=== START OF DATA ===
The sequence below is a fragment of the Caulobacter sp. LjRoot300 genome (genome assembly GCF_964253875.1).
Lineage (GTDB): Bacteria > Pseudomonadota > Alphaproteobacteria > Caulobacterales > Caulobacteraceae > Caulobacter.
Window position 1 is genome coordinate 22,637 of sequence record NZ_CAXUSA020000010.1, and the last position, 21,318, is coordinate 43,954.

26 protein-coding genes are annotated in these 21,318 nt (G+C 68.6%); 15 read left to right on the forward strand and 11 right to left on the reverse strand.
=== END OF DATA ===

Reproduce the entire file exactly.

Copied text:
The sequence below is a fragment of the Caulobacter sp. LjRoot300 genome (genome assembly GCF_964253875.1).
Lineage (GTDB): Bacteria > Pseudomonadota > Alphaproteobacteria > Caulobacterales > Caulobacteraceae > Caulobacter.
Window position 1 is genome coordinate 22,637 of sequence record NZ_CAXUSA020000010.1, and the last position, 21,318, is coordinate 43,954.

26 protein-coding genes are annotated in these 21,318 nt (G+C 68.6%); 15 read left to right on the forward strand and 11 right to left on the reverse strand.